Carcharocles megalodon is considered a macropredatory shark that inhabited the seas around the world from middle Miocene to late Pliocene. In Argentina, it has only been formally recorded at two localities. Here, we report the first record for this taxon in the Buenos Aires Province. This occurrence is based on an isolated tooth recovered on the beach at the Punta Médanos locality, which lacks clear stratigraphic context. Based on the regional geology, the specimen probably came from Pliocene beds. Its size indicates that it probably belongs to a juvenile individual. Keywords: Carcharocles megalodon, macropredatory shark, fossil teeth, Mar de Ajó.
Glyptodon tuberculatus Owen was erected on two carapace fragments. Later, it was gave identity to that species through more detailed descriptions and established that it should pertain to the new genus Panochthus Burmeister. In this way, the descriptions, figures, and photographs published by Burmeister, mainly in 1870, were consistently followed by other authors when discussing or listing Panochthus tuberculatus (Owen). As the holotype of the latter species was lost, Zamorano and collaborators assigned a neotype for it, identified as MLP 16-29. For these authors, the elements included in MLP 16-29, are attributable to a single individual and comprise an exo and endoskeleton from Tapalque (Buenos Aires Province, Argentina). However, a detailed historical study of these elements incorporated to the neotype and a detailed comparative anatomical study of them, shows that under the collection number MLP 16-29 more than one individual is represented. Finally, some of these same anatomical elements do not match the characteristics traditionally described for P. tuberculatus. Consequently, the neotype proposed is not available under the current rules of the International Code of Zoological Nomenclature.
‘Venericardia’ patagonica is one of the most common bivalve species represented in the late Oligocene-middle Miocene of Patagonia. Previous authors recognized two contrasting morphologies within this species based on sculpture and outline. An Elliptic Fourier Analysis was performed, using the anterior view of 95 specimens. A Principal Component Analysis was carried out with the Fourier coefficients. The results show two well differentiated groups, based on development of the convexity, each of which could correspond to the mature male and female, as is proposed for other carditids. The females have more bulky shells, with maximum convexity at the centre of valves. The males have less bulky shells, with a sharp ventral edge. These differences correlate with sculpture (more pronounced in males) and size of specimens (larger in females).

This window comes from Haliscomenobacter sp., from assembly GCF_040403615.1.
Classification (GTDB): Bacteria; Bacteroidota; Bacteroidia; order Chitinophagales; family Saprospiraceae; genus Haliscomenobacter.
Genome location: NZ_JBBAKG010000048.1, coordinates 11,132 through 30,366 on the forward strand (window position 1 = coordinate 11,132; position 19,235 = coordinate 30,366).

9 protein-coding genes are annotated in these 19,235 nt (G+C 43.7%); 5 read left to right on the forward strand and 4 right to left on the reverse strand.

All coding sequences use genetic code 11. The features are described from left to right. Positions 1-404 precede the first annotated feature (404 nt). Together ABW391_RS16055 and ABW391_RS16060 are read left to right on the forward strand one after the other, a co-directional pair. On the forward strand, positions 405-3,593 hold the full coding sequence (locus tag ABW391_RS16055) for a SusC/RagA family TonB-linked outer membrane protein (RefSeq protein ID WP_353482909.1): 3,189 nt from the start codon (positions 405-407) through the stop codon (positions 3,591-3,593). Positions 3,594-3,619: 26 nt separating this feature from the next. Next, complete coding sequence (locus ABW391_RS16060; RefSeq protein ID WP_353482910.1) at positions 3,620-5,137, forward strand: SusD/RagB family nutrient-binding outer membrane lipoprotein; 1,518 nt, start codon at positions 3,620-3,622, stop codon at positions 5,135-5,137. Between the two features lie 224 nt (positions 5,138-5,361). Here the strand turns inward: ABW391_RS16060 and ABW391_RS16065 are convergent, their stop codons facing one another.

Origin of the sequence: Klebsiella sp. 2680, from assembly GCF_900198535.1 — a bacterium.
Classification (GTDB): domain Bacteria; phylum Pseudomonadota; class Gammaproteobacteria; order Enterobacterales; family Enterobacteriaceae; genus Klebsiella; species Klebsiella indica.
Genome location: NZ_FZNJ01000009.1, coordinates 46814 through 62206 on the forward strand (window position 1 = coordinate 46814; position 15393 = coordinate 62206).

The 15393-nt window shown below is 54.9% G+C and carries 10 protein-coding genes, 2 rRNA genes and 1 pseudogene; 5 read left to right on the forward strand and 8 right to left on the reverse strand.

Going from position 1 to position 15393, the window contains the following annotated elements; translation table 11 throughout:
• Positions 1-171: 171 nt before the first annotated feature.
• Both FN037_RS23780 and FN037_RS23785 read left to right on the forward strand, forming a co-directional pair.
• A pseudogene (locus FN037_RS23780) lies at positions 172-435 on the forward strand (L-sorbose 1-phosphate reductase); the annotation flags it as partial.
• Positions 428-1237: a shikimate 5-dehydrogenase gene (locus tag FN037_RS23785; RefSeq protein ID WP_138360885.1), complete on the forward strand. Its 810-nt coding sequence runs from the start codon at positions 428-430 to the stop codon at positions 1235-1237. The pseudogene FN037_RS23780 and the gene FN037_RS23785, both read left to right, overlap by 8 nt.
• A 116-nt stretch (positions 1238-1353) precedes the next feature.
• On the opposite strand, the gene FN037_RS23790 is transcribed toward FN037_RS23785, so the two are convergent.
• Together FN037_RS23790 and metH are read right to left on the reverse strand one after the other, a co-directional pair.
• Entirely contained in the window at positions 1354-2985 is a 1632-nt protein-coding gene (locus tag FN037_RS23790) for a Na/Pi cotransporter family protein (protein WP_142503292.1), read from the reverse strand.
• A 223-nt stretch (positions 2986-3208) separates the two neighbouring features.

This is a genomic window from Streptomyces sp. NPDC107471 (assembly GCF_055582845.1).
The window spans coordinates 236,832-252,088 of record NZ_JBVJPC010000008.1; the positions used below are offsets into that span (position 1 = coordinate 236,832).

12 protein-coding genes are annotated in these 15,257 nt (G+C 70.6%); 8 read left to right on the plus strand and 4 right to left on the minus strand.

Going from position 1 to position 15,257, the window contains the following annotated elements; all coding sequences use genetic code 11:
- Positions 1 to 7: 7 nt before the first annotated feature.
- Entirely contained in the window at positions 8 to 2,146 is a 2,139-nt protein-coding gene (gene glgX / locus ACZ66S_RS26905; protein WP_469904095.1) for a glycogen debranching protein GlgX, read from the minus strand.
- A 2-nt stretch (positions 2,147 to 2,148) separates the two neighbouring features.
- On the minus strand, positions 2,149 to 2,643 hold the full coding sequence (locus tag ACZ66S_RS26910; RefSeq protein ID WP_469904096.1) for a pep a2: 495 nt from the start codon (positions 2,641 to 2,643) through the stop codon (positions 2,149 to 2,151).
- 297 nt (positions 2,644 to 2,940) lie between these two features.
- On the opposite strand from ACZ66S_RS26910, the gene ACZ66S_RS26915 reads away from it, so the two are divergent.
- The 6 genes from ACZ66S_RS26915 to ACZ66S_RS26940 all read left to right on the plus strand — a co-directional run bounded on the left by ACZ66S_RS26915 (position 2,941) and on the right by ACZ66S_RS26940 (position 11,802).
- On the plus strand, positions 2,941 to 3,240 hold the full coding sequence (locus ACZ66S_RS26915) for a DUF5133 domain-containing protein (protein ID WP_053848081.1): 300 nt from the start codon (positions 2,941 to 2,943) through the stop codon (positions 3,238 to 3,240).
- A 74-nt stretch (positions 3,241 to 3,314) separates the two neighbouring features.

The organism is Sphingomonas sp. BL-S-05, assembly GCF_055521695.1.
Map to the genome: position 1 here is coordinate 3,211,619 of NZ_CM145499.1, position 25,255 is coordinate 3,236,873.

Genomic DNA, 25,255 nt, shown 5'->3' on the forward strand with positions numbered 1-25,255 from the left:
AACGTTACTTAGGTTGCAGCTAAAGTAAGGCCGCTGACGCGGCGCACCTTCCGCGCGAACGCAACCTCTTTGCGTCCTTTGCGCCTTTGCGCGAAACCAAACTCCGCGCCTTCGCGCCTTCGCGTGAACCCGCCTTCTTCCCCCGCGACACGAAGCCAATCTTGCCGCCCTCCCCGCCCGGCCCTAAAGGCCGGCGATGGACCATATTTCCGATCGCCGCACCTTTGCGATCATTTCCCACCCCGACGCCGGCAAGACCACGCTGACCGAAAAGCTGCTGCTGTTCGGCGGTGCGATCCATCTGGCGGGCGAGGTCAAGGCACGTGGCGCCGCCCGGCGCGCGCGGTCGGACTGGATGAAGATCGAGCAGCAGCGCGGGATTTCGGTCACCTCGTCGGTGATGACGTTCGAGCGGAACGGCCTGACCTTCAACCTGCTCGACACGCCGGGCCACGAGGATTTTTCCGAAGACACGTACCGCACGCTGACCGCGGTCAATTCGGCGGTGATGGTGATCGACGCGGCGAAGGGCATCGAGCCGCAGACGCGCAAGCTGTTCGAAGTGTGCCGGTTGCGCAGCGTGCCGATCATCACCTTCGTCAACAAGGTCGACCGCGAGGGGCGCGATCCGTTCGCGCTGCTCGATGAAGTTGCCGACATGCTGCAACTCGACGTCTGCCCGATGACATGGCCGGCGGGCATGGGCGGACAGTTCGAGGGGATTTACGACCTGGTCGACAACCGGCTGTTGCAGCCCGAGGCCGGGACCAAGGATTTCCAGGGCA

A morphological revision of the type species of the genus Pygocephalus Huxley, P. cooperi Huxley, brought out not only its redefinition but also the emend of the diagnosis of Pygocephalus and the family Pygocephalidae. Previous works about this genus and related taxa are discussed, as well as the problem involved in the reconstruction of fossil species of Eumalacostraca based on isolate parts.
In the Recôncavo Basin, Bahia State, Samuel Allport and latter Charles F. Hartt collected several fossils, being some of them attributed to reptile teeth. Based on the morphotypes of these teeth Othniel C. Marsh nominated two species, the first with “delicately wrinkled surface” as Crocodylus hartti (currently Sarcosuchus hartti), and the second based on teeth with “strong continuous striae, and coarse riblets” as Thoracosaurus bahiensis, this latter will be the focus of this work. Marsh did not designate any holotype and, thus, the five teeth collected and described by Allport became the type series and subsequently the syntypes of the species. However, these are currently lost. Comparing the diagnoses of T. bahiensis with the type species of the genus and with others crocodyliformes as well as spinosaurids, we noted that the supposed autapomorphy of the species is highly variable. Therefore, we propose that T. bahiensis should be considered as nomen dubium.
Until recently, one well-characterized Pleistocene genus of the subfamily Glyptodontinae (Glyptodon ca. 1.08-0.0011 My) was recognized in South America. In recent times, some authors have demonstrated, through the re-analysis of material originally classified as Glyptodon Owen and Hoplophorus Lund, the presence of a second species belonging to the North American glyptodontine Glyptotherium Osborn (ca. 58-12 ky BP), currently known from in Venezuela and Brazil. This situation implies the need for a new study, with modern taxonomical criteria, of those materials belonging to the Glyptodontinae, particularly in those territories where the knowledge of these taxa is scarce. Presented here is a new analysis of the Pleistocene Glyptodontidae from Colombia, including some taxonomic and paleobiogeographic remarks. The results show that the only reported Glyptodontidae specimens in Colombia belong to Glyptodon sp. In turn, the evidence suggests that only one single species of Glyptotherium is present in South America, currently assigned to Glyptotherium cf. Gl. cylindricum. However, a more accurate analysis is necessary to confirm or refute this taxonomic identification. To date, Glyptotherium present has been found only in an area parallel to the Caribbean Sea and the Atlantic Ocean (northern Venezuela and eastern Brazil), up to 20 S, and is always linked to lowlands. This geographic distribution agrees with the proposition of an eastern corridor during the Great American Biotic Interchange. Below this latitude, the only recorded glyptodontine corresponds to Glyptodon, which is also recorded in a strip parallel to the Cordillera de Los Andes reaching Colombia and Venezuela. Taking into account this distribution, the presence of this genus in Central America cannot be discarded.